The 110th Congress may not have solved the Social Security crisis, found a consensus for dealing with illegal immigration, or remedied problems afflicting our health care system. But it has brought two pieces of legislation nearer to enactment that take aim at strengthening government contracting - both within the private contracting community and the federal procurement bureaucracy. Combined with the scrutiny that Congress is now focusing on Blackwater and other private security contractors, the legislation reflects an intensity of congressional oversight and legislative initiative in the area of government contracting unseen in recent years.
Cracking Down On Contractor Abuse
The risks associated with government contractor fraud are about to become more formidable. On October 9, 2007, the House of Representatives overwhelmingly passed legislation with broad ramifications for companies with contracts relating to U.S. military involvement in Iraq and Afghanistan. H.R. 400, "The War Profiteering Prevention Act of 2007" ("the Act"), creates new criminal offenses for fraudulent acts involving the provision of goods or services in connection with U.S. government operations overseas. Identical legislation was approved by the Senate Committee on the Judiciary in May 2007 and is a priority of the Senate Democratic leadership to bring to a floor vote this fall.
The Act comes in response to reports of contractor abuses concerning U.S. operations in Iraq and Afghanistan. As the Senate Committee on the Judiciary stated in its report on S. 119, the Senate bill,
The United States has devoted hundreds of billions of dollars to military, relief, and reconstruction activities in Iraq and Afghanistan, including more than $50 billion in relief and reconstruction activities. Private contractors have been used to a greater extent during these war-time activities than at any time in our history. The exigencies of war overseas, however, often make oversight of these contractors more difficult, and expenditures are often made with fewer audit and other controls than during normal government procurement. As a result, the provision of goods and services are more vulnerable to fraud and abuse. Inspectors General have opened hundreds of investigations into fraud, waste, and abuse involving, among other things, illegal kickbacks, bid-rigging, embezzlement, and fraudulent over-billing.
Both the Senate Committee on the Judiciary and the House Committee on the Judiciary indicated that "cost plus" and/or "no bid" contracts are of particular concern to the Congress.
Augmenting existing federal enforcement authority under the False Claims Act (18 U.S.C. 287), the legislation establishes a new criminal fraud offense in Title 18 of the United States Code aimed at contracting operations that occur during times of "war, military action, or relief or reconstruction activities." It makes it a crime, punishable by up to 20 years of imprisonment and a fine of up to $1 million, to engage in either of two acts: (1) executing or attempting to execute a scheme or artifice to defraud the United States or a provisional authority; or (2) "materially" overvaluing any good or service with the intent to defraud the United States or a provisional authority, such as the former Coalition Provisional Authority in Iraq.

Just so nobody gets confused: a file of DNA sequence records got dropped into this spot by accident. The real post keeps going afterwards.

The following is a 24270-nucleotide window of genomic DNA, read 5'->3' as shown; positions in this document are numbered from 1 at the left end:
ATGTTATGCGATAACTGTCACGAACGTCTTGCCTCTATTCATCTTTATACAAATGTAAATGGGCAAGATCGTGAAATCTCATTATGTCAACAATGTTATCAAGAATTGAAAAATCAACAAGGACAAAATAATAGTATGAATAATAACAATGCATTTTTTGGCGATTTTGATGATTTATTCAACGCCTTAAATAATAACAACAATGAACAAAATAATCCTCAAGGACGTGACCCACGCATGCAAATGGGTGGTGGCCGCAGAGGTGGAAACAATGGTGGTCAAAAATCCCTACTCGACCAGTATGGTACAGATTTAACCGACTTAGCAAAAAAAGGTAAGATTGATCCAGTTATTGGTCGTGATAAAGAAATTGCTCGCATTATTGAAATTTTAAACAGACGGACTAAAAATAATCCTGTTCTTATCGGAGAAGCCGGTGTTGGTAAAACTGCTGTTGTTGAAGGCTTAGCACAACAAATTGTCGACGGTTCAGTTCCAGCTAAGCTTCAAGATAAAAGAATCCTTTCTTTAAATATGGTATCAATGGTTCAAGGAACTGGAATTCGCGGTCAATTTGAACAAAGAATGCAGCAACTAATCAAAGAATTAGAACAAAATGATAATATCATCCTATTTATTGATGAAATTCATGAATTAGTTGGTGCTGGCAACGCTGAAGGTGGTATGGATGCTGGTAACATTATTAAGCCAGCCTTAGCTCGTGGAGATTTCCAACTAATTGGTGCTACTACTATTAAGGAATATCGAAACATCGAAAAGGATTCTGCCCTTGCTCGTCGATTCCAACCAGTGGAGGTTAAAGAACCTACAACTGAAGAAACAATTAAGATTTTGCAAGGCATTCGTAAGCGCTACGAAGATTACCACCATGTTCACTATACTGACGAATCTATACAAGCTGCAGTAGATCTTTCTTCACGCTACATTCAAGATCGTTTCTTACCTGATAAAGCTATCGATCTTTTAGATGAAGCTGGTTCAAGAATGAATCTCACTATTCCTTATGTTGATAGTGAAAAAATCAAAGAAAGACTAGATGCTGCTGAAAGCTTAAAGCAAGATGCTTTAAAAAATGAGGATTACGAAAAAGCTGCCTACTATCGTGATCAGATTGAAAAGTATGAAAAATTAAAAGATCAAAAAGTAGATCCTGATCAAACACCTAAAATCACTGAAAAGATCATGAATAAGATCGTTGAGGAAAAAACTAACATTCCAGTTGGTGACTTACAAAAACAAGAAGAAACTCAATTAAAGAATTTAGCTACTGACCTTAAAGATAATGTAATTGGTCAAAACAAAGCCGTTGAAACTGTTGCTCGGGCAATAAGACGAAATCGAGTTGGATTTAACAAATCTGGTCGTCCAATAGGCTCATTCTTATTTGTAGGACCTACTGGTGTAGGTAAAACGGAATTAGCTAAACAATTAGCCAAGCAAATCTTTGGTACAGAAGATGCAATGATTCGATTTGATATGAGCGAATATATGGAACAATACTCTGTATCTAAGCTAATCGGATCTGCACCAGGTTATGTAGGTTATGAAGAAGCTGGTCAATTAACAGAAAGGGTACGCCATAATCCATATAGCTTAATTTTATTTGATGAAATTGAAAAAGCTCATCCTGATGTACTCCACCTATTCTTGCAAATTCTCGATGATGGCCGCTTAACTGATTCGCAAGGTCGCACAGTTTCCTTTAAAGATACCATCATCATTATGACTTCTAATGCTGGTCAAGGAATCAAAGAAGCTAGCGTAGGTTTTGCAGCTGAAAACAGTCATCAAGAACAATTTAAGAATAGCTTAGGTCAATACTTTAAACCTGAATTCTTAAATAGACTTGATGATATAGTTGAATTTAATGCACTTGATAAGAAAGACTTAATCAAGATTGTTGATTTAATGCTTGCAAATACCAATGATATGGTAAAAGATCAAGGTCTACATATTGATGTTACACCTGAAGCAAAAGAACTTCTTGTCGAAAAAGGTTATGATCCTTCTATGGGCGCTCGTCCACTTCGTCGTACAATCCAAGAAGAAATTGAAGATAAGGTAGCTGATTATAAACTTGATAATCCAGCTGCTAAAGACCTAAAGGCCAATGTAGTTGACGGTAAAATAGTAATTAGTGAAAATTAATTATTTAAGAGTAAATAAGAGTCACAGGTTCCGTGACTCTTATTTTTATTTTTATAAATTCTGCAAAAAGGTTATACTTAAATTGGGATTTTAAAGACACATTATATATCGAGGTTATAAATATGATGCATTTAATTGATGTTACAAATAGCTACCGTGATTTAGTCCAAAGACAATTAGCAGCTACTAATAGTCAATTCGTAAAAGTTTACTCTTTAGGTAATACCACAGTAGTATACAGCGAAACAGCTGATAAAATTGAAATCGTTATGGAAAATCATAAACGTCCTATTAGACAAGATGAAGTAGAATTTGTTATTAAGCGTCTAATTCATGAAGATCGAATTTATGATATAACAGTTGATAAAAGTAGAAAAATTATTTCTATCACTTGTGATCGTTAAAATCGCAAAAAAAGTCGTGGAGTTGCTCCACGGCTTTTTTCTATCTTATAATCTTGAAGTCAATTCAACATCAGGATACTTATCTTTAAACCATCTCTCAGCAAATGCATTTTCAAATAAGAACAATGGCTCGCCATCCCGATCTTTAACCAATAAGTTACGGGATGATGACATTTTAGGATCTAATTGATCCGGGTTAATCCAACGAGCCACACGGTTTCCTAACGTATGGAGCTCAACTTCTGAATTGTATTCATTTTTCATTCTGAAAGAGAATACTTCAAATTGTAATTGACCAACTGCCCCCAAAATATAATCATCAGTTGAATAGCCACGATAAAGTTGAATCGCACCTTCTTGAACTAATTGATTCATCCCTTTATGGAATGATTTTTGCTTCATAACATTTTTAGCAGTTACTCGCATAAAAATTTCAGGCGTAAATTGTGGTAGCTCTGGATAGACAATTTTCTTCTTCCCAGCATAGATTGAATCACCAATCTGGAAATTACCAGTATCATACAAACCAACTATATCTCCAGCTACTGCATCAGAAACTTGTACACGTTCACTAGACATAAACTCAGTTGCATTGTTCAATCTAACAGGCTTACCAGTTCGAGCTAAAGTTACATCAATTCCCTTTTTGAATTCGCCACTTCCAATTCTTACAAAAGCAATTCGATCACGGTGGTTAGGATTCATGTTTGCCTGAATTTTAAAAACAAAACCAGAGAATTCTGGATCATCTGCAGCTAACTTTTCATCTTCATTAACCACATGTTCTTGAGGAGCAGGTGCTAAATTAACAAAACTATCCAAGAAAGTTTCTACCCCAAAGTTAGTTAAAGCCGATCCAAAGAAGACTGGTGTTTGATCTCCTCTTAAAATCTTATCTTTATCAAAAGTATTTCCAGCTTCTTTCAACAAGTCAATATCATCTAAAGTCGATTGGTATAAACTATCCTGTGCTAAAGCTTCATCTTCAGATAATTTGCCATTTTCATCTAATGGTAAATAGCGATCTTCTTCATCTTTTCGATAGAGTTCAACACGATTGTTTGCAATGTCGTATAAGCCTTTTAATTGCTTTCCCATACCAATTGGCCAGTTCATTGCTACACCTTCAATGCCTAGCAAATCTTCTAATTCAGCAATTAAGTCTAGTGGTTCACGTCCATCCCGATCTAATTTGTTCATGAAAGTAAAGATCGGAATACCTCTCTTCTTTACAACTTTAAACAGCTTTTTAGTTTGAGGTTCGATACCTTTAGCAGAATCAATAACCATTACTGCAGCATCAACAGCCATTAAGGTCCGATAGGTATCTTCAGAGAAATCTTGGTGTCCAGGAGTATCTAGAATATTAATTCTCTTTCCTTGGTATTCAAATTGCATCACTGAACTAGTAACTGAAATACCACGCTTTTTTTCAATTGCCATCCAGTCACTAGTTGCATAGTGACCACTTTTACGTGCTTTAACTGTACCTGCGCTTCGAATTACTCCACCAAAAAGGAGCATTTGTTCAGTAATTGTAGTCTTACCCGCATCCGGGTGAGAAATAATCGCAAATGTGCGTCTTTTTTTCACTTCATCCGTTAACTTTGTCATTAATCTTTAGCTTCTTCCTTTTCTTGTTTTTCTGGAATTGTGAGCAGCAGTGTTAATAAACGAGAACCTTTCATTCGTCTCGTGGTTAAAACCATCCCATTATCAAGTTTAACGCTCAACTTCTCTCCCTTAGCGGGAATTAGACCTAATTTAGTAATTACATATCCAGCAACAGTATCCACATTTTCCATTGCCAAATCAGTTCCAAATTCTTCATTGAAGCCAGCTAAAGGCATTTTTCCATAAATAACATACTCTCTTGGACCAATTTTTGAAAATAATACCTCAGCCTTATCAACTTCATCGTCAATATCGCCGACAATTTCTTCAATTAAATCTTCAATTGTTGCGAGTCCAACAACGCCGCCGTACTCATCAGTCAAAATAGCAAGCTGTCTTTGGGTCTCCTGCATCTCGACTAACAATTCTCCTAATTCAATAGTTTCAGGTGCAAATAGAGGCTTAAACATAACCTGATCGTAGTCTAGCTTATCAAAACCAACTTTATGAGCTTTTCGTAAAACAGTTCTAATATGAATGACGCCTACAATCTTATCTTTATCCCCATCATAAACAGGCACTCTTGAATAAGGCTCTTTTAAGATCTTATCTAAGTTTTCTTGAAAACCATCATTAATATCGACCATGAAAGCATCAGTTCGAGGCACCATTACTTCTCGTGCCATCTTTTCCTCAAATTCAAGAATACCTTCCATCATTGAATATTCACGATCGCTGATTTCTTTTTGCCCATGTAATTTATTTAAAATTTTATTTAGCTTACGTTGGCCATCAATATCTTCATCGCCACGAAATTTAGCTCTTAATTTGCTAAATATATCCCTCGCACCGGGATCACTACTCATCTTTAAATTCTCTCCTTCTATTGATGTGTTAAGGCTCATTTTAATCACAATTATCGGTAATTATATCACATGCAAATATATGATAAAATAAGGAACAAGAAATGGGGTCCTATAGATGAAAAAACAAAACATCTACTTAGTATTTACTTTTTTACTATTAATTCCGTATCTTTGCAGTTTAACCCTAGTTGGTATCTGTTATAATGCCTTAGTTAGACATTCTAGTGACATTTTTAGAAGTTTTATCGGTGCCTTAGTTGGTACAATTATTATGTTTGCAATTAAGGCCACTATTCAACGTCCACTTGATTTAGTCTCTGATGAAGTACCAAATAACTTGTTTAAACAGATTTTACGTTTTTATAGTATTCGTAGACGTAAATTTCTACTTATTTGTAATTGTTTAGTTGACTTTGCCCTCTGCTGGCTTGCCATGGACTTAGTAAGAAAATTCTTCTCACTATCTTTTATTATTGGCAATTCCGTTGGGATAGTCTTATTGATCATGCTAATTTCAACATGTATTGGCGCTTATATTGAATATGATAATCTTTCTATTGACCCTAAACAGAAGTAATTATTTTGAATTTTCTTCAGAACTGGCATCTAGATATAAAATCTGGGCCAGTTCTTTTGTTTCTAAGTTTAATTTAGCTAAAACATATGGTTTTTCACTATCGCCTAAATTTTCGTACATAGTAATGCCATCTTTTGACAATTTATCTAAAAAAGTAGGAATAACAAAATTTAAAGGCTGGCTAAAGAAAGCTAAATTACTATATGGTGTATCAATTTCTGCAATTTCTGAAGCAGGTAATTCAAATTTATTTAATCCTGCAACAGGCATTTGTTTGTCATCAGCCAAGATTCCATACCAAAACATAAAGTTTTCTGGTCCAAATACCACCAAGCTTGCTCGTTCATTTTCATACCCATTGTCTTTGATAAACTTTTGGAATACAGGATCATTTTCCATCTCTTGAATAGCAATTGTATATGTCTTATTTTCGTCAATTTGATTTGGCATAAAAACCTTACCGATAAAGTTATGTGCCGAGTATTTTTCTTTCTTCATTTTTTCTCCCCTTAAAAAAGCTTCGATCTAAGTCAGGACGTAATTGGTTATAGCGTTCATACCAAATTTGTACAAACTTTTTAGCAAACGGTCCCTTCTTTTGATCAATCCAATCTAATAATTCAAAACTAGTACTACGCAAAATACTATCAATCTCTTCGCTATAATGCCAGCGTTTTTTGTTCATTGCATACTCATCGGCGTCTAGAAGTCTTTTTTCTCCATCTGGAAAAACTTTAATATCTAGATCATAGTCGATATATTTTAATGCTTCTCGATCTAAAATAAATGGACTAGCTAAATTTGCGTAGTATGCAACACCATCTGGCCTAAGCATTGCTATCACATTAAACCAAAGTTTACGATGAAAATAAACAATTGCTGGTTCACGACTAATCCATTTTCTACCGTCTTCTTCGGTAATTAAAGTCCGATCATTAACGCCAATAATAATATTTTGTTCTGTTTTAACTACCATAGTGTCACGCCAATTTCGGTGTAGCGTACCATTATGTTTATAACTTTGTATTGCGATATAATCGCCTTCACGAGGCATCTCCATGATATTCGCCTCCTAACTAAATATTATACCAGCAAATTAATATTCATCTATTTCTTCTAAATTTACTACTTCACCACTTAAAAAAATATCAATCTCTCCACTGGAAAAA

Contractors may be found liable of materially overvaluing goods and services only if the government proves they had the specific intent to defraud. As the report of the House Committee on the Judiciary states, no contractor "may be prosecuted based on the contractor's merely negligent or innocently mistaken conduct" (emphasis added).
A separate offense would occur under the Act if a contractor (1) "falsifies, conceals, or covers up" a material fact "by any trick, scheme, or device"; (2) "makes any materially false, fictitious, or fraudulent statements or representations"; or (3) "makes or uses any materially false writing or document knowing the same to contain any materially false, fictitious, or fraudulent statement or entry." Thus, the false statement provisions under the Act are consistent with existing false statement provisions in 18 U.S.C 1001 and 18 U.S.C. 1035. In addition to a fine of up to $1 million, however, a contractor convicted of false statements under the pending legislation faces up to 10 years of imprisonment - double the penalty for false statements under 18 U.S.C. 1001.
The legislation is also noteworthy in two additional respects. First, it explicitly establishes extraterritorial jurisdiction for prosecution of any offenses under the proposed new statute. Thus, contractor activities occurring exclusively outside the United States would come within the government's enforcement jurisdiction. Correspondingly, the legislation creates venue for prosecution "in any district where any act in furtherance of the offense took place," or "in any district where any party to the contract or provider of services is located."
Second, the proposed new offense would constitute a "predicate crime" for prosecution of money laundering under 18 U.S.C. 1956(c)(7) or racketeering under 18 U.S.C. 1961(1). That means that an alleged fraud offense under the proposed legislation would be a statutory basis for charging violations of federal money laundering and racketeering laws. In addition, unlawful proceeds from contractor violations under the proposed law would be subject to criminal forfeiture under 18 U.S.C. 982(a)(2)(B).
In order to come within the new law, a fraud or material false statement must be in connection with a war or military action, or with relief or reconstruction activities. Both the House and Senate reports expressly provide, however, that liability may attach in circumstances either where war was declared, or where the executive branch was engaged in a military action with or without congressional authorization. Likewise, liability may attach for fraudulent conduct occurring in relief and reconstruction activities, regardless of whether U.S. military action was undertaken.